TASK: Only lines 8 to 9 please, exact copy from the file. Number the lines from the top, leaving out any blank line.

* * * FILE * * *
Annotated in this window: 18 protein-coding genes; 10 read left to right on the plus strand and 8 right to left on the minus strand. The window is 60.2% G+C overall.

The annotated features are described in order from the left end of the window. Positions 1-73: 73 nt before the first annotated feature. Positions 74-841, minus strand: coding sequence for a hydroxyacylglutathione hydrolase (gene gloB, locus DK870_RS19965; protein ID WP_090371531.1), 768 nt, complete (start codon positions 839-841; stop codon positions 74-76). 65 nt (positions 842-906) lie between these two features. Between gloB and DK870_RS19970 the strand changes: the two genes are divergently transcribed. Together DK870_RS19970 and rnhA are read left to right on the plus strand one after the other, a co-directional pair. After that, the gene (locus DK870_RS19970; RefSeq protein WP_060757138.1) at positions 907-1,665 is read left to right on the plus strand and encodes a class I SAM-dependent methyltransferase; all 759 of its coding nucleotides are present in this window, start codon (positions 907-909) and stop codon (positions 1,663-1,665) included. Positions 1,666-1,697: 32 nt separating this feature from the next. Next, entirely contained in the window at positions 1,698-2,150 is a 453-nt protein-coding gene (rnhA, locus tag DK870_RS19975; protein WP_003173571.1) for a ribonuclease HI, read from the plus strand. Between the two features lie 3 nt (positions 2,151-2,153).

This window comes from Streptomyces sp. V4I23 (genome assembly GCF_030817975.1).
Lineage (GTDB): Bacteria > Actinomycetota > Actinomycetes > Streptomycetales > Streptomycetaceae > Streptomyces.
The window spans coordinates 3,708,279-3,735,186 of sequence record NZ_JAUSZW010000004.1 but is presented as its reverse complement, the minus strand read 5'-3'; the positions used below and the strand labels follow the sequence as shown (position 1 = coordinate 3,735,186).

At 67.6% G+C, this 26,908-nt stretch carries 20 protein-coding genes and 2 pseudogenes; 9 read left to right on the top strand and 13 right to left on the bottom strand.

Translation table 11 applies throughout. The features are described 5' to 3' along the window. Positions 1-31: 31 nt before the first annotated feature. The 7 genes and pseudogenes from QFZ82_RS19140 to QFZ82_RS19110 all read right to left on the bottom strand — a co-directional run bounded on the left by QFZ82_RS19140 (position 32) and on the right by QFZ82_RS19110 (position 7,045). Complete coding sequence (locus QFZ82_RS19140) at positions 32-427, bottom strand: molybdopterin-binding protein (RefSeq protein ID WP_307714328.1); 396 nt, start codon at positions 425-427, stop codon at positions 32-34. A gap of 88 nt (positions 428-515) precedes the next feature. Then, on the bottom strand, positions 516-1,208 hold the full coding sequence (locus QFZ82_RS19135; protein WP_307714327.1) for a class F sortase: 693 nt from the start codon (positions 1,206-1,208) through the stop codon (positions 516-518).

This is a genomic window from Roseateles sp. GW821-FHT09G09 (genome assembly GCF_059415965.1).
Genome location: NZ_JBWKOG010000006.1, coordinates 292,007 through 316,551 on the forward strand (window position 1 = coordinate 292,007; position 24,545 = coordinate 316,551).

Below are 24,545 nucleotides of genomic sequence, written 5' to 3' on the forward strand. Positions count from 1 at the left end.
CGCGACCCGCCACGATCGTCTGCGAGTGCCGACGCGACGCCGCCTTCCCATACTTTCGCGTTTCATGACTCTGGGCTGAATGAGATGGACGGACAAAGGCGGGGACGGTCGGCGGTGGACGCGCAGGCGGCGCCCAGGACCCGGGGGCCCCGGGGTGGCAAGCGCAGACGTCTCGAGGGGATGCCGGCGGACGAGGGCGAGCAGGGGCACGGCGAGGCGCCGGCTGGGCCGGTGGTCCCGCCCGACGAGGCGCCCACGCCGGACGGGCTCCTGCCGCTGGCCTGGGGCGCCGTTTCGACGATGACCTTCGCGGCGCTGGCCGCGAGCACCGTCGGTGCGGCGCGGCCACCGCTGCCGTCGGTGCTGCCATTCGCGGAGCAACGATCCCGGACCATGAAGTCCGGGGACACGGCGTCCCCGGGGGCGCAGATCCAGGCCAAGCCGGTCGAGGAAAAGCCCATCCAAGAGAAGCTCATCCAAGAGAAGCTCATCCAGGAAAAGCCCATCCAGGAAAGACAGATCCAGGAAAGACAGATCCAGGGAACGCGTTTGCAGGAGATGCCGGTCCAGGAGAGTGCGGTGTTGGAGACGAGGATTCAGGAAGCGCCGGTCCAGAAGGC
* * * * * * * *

This is a genomic window from Roseateles sp. GW821-FHT09G09 (genome assembly GCF_059415965.1).
Genome location: NZ_JBWKOG010000006.1, coordinates 292,007 through 316,551 on the forward strand (window position 1 = coordinate 292,007; position 24,545 = coordinate 316,551).